**What's contraction good for?**

We are looking for a deductive system for classical propositional logic in which in proof-search (i.e. bottom-up) no duplication ever happens. Contraction is duplication, as is additive context treatment.

If you're used to the sequent calculus, you'll think that we're out of our minds. We're not. By allowing deep inference we can split contraction into two rules, atomic contraction and medial, medial does not duplicate anything. Now how to get rid of atomic contraction? First, notice that we have the cocontraction rule, the dual of contraction, which is collapsing two equals in a conjunction into one when seen bottom up. Now, imagine a contraction of an atom in a proof (say in the sequent calculus). Look at the two copies. Trace their path up to the leaves of the proof. There, they disappear in an axiom, so for each of the two copies, there is a dual atom, the "killer". Trace the path of the two killers down to the conclusion of the contraction. So here we have one victim (the atom that's duplicated) and two killers (the dual atoms that will end up in an identity axiom with the copies). Now, rather than duplicating the victim, and letting each killer kill one copy, we can do the following: not duplicate the victim (remove the contraction) and collapse the two killers into one (by using cocontraction). One killer, one victim, we have a proof in which we have replaced an instance of contraction by cocontraction. Proceed with the remaining contraction instances, done.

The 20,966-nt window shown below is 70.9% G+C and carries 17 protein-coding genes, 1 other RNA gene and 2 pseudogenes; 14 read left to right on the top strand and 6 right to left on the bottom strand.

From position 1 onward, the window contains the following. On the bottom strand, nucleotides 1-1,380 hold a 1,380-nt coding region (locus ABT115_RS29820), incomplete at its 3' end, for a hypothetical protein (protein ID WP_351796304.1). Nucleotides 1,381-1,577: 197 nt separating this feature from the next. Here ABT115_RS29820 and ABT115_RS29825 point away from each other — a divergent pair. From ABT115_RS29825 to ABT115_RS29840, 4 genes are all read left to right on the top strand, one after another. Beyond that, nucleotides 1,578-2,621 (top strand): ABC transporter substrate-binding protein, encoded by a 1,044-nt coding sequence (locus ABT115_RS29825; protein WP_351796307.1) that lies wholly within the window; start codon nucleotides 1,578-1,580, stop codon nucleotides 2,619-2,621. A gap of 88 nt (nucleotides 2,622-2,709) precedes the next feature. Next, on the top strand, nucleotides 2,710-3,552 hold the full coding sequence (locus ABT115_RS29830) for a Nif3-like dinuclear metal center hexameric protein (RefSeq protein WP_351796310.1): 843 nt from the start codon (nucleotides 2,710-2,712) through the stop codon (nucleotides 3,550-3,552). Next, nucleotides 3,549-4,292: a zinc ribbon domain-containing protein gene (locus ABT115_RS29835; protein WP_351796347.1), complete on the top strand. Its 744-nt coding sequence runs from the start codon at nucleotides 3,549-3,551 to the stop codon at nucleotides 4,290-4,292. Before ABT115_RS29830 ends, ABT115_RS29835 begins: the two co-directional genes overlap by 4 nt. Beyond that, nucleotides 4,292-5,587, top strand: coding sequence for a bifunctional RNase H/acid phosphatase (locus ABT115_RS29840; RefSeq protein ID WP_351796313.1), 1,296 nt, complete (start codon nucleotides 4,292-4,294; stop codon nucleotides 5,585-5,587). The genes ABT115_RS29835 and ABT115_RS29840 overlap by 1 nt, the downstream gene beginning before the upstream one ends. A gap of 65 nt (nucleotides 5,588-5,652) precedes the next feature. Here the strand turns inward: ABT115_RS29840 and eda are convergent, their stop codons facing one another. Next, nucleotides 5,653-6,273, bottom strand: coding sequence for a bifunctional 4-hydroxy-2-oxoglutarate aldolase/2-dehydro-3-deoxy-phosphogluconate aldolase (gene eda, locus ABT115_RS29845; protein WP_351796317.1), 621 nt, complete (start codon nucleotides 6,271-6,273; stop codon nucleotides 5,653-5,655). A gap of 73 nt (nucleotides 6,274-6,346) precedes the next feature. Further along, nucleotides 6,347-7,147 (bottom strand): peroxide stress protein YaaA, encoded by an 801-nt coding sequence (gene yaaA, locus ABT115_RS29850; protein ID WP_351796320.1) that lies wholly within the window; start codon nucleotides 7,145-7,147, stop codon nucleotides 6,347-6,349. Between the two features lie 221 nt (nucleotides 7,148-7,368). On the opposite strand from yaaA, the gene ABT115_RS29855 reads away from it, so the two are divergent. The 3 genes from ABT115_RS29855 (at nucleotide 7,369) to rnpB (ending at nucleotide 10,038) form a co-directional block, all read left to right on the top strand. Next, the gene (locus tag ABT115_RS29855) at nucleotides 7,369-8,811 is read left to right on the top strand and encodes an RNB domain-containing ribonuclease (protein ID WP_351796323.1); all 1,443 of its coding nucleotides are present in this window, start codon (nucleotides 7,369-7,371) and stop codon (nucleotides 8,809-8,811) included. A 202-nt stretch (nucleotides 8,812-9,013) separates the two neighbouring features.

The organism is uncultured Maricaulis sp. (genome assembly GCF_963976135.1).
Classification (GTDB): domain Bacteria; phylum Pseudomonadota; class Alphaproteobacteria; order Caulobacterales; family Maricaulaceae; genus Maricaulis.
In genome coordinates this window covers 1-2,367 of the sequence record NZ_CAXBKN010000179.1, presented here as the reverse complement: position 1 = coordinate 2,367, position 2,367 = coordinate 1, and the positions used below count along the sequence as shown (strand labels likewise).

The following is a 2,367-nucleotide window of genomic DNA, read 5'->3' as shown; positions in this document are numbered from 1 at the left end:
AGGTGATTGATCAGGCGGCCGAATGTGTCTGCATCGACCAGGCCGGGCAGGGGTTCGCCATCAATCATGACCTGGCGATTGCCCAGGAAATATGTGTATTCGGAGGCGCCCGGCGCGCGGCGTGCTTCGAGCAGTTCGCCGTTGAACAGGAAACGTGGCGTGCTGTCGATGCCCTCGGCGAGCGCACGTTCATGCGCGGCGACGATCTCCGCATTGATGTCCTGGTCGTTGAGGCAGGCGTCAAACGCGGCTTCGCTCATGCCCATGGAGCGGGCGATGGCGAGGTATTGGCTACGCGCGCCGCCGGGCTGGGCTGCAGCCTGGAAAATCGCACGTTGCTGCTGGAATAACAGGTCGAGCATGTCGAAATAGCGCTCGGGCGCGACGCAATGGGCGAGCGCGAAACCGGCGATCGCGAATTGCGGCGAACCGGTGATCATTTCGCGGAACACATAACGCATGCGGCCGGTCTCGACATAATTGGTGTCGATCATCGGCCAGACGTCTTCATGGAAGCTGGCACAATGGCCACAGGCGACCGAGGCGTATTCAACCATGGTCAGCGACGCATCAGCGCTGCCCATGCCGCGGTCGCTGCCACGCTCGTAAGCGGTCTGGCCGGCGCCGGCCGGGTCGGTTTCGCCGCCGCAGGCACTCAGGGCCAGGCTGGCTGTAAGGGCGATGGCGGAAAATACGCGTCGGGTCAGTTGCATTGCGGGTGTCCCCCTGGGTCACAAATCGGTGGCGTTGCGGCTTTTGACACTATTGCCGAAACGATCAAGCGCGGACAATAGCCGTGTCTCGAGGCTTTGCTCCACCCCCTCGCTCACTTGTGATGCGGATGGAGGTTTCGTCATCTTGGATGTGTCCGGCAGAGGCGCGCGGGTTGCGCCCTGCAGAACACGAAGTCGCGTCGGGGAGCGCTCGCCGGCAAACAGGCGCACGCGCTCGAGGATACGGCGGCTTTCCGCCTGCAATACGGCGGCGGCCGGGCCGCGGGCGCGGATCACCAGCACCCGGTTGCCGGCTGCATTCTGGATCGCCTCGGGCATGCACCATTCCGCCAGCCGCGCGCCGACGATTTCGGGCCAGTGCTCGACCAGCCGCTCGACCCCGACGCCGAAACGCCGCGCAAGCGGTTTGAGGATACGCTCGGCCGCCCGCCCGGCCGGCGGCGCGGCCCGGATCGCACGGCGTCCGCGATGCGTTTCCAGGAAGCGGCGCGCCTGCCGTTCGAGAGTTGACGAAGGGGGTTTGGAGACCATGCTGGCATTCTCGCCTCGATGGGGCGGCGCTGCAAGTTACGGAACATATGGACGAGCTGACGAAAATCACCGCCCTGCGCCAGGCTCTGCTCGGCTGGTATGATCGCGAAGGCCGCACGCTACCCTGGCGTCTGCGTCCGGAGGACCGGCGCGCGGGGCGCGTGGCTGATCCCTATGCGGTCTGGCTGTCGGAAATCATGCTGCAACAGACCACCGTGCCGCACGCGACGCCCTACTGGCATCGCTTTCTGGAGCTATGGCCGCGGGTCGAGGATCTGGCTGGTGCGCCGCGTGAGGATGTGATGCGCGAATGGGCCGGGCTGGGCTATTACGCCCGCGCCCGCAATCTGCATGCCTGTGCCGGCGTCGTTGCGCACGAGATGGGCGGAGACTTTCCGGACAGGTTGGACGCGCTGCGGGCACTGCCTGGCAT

The difficulty is in the fact that, in order to collapse the two killers into one, they have to be close together (in the same conjunction). But they could be anywhere. How to bring them together without breaking the proof? We don't know, and the counterexample I present now shows that, in the system we have, this is impossible.

Note that formulae that require the use of contraction in the sequent calculus in order to prove them, e.g. Peirce's law, often can be proved without contraction in KS U {ac^} (cocontraction). But not all of them:

Proposition. System (KS \ {ac_}) U {ac^} is incomplete.

Proof. Consider the valid formula

[ ( [a,b] , [-c,(a,b)] ) , (-a,-d) , ( [(c,d),-b] , [c,d] ) ] ,

which I will show to be not provable in the system.

Note that there are three conjunctions, left, middle and right. To simplify the case analysis, note that the formula is symmetric with respect to the comma in the middle conjunction.

Rules ai_ and ac^ don't apply.

Rule aw_ applies in 12 cases, because of symmetry it suffices to check 6, in every case there is a countermodel for the premise.

Medial applies in two cases, for symmetry we just check the one where it applies in the left conjunction. We have two subcases corresponding to two ways in which the medial is applied, in both cases there is a countermodel for the premise.

Switch applies 1) inside the left conjunction (inside the right conjunction is symmetric), 2) bringing together left and middle conjunction (bringing together right and middle is symmetric), 3) bringing together left and right conjunction, and 4) bringing two conjunctions into the third. All these cases have subcases corresponding to the ways in which the switch can be applied. It's tedious but easy to check that for all these cases, there is a countermodel for the premise.

qed.

So, this somehow answers the question in the title. Thanks to Alwen for asking me that question!

Now the next question of course is whether the rules can be changed somehow in order to prove this formula without contraction, and the final question is whether there is a duplication-free system.